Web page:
-Mobile Devices: Geo-targeted ads can be delivered through apps and websites using location-based services
-Social Media using platforms like Facebook, Instagram, and Twitter, which permit advertisers to target users based on their location, so that a movie theatre can deliver ads to people who have interests related to movies, entertainment or the film’s topic itself
-Online Display Ads
– geo-targeted display ads can be delivered to people via websites and apps that they visit e.g. a cinema could target those who are reading articles or watching videos related to movies, entertainment, the film’s topic, again, or even the featured actors. In each instance, the ads are delivered to people based on their current location, allowing movie theatres to reach people who are nearby and most likely to be interested in their offerings

-Google Ads Search Campaigns also allow for the advertiser, in this case the theatre to appear first when someone searches for movie showtimes in the area. Google Ads campaigns are based on a pay-per-click model meaning advertisers compete with others by bidding on a specific keyword to have their site display prominently in Google searches.

o   Offering special promotions and discounts to further incentivize movie-going e.g. announcing ‘early bird’ discounts to patrons who purchase tickets in advance, while providing better cash flow management

o  Promotional pricing for traditionally slower times to help drive sales e.g. half-price Mondays, Tuesdays and Wednesdays. Additionally, theatres can offer dynamic pricing e.g. tiered-seating rates to attract those who don’t mind less optimal seats for lower pricing

o   Regularly revisiting and sprucing existing loyalty program offers with new and improved offers

o   Bundling movie-tickets in with other entertainment options like bowling, arcade games, or miniature golf so as to round-out the entertainment experience and thus leading to productive cross-promotional offers

o   Investing in remarketing/retargeting: that is, the practice of reaching out to individuals who have previously interacted with your brand and prompting them to buy tickets. An example of this would be creating a targeted Instagram (IG) advertisement for someone who had previously searched for – or who had watched a trailer of – a newly-released movie. The remarketed version of the ad should use wording that assumes the IG user’s knowledge of the film, given that they had previously searched for the movie, or watched the trailer, and delivers personalized messaging.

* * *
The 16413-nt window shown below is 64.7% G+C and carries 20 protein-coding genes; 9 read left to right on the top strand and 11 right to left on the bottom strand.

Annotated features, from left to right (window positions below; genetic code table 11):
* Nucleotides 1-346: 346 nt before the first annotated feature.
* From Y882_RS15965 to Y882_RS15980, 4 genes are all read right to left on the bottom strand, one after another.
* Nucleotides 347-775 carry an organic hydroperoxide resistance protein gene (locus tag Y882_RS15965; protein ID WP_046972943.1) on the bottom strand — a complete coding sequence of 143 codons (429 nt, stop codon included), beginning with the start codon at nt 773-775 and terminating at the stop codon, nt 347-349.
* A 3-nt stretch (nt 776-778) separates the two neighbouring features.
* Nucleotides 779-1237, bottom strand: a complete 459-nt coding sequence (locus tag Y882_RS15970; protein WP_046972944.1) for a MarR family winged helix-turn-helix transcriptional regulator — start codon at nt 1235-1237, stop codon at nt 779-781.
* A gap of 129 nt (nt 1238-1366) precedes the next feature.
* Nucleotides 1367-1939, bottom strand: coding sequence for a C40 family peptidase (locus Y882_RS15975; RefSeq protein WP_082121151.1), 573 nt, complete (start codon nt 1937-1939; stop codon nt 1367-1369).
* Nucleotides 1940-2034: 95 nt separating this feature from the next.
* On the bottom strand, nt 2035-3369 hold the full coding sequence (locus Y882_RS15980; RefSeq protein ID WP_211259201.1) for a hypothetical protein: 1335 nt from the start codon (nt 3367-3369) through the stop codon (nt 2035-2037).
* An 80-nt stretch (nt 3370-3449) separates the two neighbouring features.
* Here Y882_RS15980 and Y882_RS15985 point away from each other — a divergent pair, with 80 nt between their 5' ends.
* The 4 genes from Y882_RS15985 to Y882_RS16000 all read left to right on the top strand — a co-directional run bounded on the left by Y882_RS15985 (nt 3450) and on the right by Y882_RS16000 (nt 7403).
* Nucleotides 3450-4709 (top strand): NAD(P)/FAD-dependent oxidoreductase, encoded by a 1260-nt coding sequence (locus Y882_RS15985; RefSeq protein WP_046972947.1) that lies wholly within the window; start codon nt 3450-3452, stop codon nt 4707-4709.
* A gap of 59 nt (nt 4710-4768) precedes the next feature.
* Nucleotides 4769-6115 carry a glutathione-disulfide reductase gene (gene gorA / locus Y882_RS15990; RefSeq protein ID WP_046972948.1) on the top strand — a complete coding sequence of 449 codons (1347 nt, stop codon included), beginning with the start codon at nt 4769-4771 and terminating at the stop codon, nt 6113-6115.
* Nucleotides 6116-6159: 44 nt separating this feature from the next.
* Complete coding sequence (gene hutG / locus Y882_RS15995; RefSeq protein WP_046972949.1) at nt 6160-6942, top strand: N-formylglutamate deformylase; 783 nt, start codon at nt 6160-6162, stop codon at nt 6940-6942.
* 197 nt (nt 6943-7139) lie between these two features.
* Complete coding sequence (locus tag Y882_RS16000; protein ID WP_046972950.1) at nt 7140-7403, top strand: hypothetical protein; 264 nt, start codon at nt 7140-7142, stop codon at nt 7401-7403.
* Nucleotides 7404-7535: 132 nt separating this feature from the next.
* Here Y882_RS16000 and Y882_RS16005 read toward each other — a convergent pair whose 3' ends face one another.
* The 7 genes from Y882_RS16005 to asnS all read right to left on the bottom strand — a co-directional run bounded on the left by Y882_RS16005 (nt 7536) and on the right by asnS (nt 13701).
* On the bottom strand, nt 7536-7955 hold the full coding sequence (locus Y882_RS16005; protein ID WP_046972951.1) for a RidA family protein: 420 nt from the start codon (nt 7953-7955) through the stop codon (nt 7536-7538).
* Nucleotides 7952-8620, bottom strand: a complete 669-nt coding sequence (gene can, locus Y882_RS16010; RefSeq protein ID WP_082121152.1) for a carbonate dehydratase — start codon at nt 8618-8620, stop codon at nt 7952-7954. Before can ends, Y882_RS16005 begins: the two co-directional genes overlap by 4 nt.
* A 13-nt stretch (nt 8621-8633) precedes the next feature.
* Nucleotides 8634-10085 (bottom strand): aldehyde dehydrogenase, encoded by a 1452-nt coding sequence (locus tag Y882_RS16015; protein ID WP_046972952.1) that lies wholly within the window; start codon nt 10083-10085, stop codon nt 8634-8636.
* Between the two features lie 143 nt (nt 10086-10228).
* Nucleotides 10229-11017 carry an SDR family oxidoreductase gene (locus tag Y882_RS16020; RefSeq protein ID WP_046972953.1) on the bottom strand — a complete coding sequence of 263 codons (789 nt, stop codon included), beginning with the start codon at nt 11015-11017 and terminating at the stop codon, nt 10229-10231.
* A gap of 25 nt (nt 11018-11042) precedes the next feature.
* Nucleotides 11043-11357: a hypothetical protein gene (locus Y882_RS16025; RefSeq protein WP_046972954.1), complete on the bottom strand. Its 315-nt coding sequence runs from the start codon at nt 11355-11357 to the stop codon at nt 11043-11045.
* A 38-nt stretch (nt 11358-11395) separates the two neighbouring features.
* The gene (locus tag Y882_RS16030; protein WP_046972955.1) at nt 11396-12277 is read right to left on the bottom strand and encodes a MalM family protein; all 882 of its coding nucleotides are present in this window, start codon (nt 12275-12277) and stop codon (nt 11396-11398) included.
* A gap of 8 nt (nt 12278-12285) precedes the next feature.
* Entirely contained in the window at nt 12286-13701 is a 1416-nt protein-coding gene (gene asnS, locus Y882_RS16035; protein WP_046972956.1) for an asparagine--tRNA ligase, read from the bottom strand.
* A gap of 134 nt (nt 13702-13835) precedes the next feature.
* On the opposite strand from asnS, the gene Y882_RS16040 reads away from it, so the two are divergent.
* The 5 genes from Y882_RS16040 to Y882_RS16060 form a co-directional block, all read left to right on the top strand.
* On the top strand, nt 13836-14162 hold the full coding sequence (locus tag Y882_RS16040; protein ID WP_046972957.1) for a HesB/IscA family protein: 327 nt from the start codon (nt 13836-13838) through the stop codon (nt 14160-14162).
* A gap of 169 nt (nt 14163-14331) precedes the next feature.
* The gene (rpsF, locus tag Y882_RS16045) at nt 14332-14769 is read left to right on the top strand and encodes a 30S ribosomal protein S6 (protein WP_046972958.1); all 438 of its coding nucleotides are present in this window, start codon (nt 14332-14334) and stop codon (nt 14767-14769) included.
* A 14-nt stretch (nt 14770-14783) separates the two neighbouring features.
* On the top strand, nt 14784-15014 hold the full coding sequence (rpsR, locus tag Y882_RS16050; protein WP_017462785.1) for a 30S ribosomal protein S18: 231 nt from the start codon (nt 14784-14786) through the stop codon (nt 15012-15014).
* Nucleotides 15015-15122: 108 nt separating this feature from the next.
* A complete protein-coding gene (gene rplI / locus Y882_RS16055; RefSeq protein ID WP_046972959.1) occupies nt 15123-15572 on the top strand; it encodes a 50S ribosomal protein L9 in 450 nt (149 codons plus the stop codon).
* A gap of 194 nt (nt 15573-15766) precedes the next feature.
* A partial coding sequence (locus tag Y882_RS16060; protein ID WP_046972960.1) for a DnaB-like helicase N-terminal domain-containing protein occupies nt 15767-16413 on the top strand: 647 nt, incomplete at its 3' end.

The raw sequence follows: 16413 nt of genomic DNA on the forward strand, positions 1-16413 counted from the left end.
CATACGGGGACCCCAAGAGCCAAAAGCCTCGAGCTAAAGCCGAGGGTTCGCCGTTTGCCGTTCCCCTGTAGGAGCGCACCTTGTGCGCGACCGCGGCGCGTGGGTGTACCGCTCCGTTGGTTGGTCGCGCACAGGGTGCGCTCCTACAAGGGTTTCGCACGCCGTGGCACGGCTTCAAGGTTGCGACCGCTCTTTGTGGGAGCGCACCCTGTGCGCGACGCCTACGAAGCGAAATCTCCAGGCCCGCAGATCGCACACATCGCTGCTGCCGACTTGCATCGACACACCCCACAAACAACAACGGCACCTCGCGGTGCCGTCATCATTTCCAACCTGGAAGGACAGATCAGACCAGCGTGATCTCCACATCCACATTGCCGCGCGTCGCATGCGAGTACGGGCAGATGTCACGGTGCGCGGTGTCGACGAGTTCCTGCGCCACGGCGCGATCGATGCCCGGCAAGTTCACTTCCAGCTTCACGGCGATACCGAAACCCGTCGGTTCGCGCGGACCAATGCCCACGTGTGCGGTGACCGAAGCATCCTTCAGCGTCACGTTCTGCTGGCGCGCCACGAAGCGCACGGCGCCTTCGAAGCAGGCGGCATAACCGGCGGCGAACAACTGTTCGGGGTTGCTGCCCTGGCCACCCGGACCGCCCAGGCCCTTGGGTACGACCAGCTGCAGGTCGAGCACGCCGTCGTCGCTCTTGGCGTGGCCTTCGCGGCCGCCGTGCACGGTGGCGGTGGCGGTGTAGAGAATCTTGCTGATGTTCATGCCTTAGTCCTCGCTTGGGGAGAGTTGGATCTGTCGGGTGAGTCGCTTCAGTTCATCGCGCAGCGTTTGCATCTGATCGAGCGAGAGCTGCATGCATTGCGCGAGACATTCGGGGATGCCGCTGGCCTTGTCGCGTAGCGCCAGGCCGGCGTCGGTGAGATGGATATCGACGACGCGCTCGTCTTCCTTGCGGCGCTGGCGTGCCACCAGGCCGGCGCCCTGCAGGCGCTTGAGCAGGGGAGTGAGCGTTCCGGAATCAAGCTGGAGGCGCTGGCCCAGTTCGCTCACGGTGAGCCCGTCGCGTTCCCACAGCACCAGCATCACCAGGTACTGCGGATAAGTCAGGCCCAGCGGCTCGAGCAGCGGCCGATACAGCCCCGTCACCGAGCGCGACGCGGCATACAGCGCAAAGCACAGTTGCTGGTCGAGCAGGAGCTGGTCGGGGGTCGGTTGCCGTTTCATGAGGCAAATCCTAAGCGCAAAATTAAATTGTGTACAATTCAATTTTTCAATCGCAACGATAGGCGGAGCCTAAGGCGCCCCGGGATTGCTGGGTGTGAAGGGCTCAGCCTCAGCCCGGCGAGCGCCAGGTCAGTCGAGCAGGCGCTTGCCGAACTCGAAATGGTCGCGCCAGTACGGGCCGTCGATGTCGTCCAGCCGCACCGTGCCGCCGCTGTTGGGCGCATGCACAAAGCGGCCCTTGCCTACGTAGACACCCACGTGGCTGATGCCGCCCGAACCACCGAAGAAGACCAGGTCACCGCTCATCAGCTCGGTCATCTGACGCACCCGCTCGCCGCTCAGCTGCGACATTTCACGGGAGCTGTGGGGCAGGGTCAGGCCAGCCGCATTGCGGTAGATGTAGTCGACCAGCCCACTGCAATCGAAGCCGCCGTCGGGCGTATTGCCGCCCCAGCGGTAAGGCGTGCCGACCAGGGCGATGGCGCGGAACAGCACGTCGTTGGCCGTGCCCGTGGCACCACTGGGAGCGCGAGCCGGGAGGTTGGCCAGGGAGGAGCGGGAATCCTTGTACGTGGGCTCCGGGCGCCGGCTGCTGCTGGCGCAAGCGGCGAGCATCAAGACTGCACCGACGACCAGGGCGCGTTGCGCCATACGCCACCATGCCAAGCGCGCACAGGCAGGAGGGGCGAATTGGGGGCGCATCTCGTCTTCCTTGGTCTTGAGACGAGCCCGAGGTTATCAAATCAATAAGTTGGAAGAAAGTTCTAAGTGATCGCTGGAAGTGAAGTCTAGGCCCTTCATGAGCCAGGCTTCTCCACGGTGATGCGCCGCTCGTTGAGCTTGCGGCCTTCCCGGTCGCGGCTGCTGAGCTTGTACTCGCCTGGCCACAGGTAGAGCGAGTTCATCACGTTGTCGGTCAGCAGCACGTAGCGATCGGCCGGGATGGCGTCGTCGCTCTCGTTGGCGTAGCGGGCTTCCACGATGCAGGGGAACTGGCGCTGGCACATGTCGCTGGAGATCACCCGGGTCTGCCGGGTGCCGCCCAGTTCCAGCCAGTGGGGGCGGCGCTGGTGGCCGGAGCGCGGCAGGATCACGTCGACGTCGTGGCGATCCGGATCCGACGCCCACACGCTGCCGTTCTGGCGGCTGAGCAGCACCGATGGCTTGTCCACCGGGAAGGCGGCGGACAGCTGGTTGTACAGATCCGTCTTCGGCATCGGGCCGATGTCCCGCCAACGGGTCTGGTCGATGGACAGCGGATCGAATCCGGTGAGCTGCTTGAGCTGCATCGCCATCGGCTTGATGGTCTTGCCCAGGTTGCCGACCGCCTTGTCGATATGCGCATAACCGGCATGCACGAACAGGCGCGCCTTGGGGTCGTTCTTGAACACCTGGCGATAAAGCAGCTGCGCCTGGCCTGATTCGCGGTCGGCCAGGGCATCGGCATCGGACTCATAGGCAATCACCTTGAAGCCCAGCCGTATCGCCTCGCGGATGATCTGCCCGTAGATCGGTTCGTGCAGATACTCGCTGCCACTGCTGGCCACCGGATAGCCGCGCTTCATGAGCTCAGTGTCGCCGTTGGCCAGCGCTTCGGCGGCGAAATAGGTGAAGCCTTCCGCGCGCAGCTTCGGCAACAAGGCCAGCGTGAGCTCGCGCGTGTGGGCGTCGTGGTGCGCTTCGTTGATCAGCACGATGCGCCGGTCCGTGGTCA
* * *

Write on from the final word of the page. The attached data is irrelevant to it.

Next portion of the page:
As already outlined, exhibitors can no longer rely upon that which had ‘always seemed to work before’, meaning that it’s now become their ITAL own ITAL responsibility to attract audiences, since the studios amid their proprietary platforms have developed their own insular networks and ad-strategies leaving theater operations to devise and take charge of their own tactics. So, while audiences are ready to get out and into theaters, they still need an incentive even amid their high expectations. Consequently, exhibitors must be strategic, nimble, and flexible in their marketing approaches.

So, there we have it, even though the presence of the studios’ streaming platforms continues to make it both complicated and challenging, there are still plenty of ways to attract audiences to theaters. By working ever-hard to offer a great all-round movie-going experience, also exclusive content, and by chipping away at devising more special promotions and discounts, it is hoped that Exhibition can continue to stand the test of time as well as for decades to come.

Linda Farha
is President & Founder of Zenergy Communications: a full service, multi-lingual marketing and communications agency specializing in public and media relations, branding and creative design.